Current full-time students at Cornell must be enrolled in a health insurance plan that provides in-network coverage at the Cayuga Medical Center, which is the only hospital in Ithaca. However, Cornell’s Student Health Benefits Advisory Committee determined that beginning on May 1, 2019, full-time students may satisfy health insurance coverage with a plan that does not include CMC as an in-network provider. One of the main reasons for this change is that over 20 percent of Cornell students have coverage offered by UnitedHealthcare, which does not work with CMC as an in-network provider. Instead of requiring thousands of students to change insurance provider to gain access to CMC as an in-network provider, SHBAC is going to “encourage” all full-time students to have in-network coverage at CMC, according to the Student Health Benefits website. The new health insurance requirement is controversial because there is no obvious solution.
Cornell 70, Columbia 64
Cornell overcame an early 10-point deficit. The Red was led by sophomore guard Louis Dale’s 18, but couldn’t stop Columbia’s John Baumann, who scored 21 points and pulled down 11 rebounds.
Cornell 72, Columbia 54
The Red burst out of the gate, running out to a 10-0 lead and never looked back. The Red swarmed Baumann with double teams and he did not hit one field goal and the Lions only shot 34 percent from the floor. Junior guard Adam Gore was aggressive going to the hoop and scored 17.
Cornell 75, Brown 64
Although the Red could not control the Bears’ guard Mark McAndrew, who dropped 22 points, Cornell scored the first seven points after halftime to pull ahead for good.
They say hindsight is 20/20, but the way the men’s basketball team talks, you might think hindsight has grabbed a pair of binoculars and is seeing with 20/10 vision.
To a man, each player on this Cornell basketball squad seems to look back and point to the same stretch of the season that created a new mentality — a mentality that allowed the team to sweep the Ivy League.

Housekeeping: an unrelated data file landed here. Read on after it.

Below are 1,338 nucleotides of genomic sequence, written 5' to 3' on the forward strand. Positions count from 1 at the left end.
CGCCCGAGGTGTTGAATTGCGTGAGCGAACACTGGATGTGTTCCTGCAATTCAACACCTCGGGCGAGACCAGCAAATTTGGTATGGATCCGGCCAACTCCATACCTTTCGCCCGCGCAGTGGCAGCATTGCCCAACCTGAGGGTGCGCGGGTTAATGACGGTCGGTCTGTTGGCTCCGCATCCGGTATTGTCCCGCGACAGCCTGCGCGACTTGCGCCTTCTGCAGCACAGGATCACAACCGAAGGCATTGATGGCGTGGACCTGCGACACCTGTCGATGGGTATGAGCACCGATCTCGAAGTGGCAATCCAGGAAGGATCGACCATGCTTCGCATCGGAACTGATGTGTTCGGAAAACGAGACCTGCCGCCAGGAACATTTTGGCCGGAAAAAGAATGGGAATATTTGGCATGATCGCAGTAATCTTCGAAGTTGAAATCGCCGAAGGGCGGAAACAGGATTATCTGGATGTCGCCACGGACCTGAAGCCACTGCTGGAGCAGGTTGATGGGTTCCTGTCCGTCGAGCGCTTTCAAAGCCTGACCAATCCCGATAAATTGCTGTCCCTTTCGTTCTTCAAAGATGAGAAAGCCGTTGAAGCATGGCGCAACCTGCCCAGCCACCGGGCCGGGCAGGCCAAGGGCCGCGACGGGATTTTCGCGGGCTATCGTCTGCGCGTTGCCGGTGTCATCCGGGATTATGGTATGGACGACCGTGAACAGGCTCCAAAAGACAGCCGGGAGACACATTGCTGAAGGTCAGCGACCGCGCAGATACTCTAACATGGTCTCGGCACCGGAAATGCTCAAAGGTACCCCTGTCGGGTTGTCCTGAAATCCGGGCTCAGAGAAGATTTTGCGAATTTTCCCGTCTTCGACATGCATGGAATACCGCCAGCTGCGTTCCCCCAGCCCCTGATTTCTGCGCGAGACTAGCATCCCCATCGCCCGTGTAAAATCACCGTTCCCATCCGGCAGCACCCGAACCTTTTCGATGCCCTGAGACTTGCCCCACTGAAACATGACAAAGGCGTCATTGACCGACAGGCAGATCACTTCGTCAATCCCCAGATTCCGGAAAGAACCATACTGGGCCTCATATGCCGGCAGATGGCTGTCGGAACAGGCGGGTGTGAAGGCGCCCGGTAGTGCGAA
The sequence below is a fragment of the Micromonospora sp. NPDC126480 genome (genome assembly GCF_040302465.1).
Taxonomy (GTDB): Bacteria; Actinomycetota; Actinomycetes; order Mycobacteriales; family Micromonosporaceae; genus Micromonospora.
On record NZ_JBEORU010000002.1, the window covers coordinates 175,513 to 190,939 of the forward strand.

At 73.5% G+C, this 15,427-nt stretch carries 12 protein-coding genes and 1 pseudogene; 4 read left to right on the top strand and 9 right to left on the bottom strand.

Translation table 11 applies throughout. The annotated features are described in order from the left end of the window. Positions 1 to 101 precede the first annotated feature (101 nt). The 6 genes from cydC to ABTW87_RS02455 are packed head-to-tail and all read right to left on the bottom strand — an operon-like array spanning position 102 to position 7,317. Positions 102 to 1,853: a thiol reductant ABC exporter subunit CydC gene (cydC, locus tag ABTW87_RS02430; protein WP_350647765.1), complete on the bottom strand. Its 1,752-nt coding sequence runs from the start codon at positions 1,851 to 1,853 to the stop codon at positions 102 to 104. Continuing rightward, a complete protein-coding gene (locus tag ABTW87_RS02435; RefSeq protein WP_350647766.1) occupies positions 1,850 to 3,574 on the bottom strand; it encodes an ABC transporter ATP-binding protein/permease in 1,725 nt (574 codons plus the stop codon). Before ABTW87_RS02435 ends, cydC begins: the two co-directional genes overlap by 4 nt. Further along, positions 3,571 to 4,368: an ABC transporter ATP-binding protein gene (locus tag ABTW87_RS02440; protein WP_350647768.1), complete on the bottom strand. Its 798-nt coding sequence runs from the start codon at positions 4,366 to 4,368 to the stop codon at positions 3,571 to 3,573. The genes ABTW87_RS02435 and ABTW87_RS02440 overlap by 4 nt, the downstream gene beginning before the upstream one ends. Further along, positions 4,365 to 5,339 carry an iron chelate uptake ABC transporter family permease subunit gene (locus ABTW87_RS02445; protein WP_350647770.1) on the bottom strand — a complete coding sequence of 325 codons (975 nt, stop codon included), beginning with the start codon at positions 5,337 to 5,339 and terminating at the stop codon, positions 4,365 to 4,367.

With microphones stuffed in his face after the Red clinched the Ivy League championship against Harvard on March 1, sophomore guard Louis Dale calmly answered the questions posed from voices obscured behind several cameras.
“What was the key that allowed you guys to go undefeated in Ivy play?”
Every coach tries to schedule games that will prepare his or her team for peak performance in conference play. Cornell got some intense training early this season, as it traveled to face two of college basketball’s most celebrated teams, Syracuse and Duke.
The Red was dominated by the Orange Dec. 22 in the Carrier Dome, 80-64. The contest against Duke was competitive, with the Red even holding a lead in the first half. The Blue Devils would eventually earn the win, 81-67. Despite both games resulting in losses, the Red used the experiences to propel it to its current 16-game winning streak.
The Red’s bid for upsets started that day at the Carrier Dome. In the contest, the Red were out-rebounded, 52-37, and shot 10-for-25 from the 3-point line.
One of men’s basketball head coach Steve Donahue’s favorite words this year has been “hurdle.” It perfectly represents his one-game-at-a-time mentality. It explains why — before that final buzzer sounded — he didn’t know how to comment on what winning the Ivy title means. To Donahue, each game represents a certain kind of hurdle, and until that hurdle is either cleared or not, there is no tomorrow.
Cornell’s first game against Penn this season was one of the bigger hurdles the team had faced at that point. The Red hadn’t beaten the Quakers in nine years. The Quakers were Ivy champs three years running. Cornell was returning home to high expectations after a dominating road weekend sweep of Yale and Brown. It was the first sellout in Newman Arena since 2004.
After losing three consecutive games, the men’s basketball team’s momentum picked up after an overtime win against Quinnipiac, a competitive loss to Duke and wins over Alvernia and NJIT. Junior Jeff Foote was finally getting into a groove after being forced to sit out the first semester due to NCAA transfer regulations. All these events gave the Red momentum going into Ivy League play.
The men’s basketball team’s historic sweep of Ivy League play almost didn’t happen. After dominating double-digit victories against Yale and Brown the weekend before, the Red traveled to Cambridge, Mass., in hopes of earning its ninth consecutive win. Cornell fell well short of dominating Harvard as it trailed from the 16:34 mark in the final stanza, down by as much as 11 with 9:55 on the clock.
Despite 16 turnovers, 2-of-13 shooting from the 3-point line and 7-for-18 long distance shooting for the Crimson, the Red was within striking distance. With 31 seconds left in the road contest, Cornell was down 71-66 and seemed on its way to returning to the “pack” with its first conference loss of the season.
Whatever semblance of journalistic integrity I had, it was gone. Call it a moment of weakness. Screw that. Call it a night of weakness (If only I didn’t have so many of those).
It was the second half of the men’s basketball game against Harvard. Cornell’s lead was insurmountable and it was just a matter of time until the buzzer sounded and the Ivy League title would reside on East Hill for the first time since I thought pooping my pants was the best way to relieve myself.
“I think I just lost all objectivity,” I said to the Harvard Crimson reporter next to me, a maniacal grin spread across my face.
“I would to,” he deadpanned.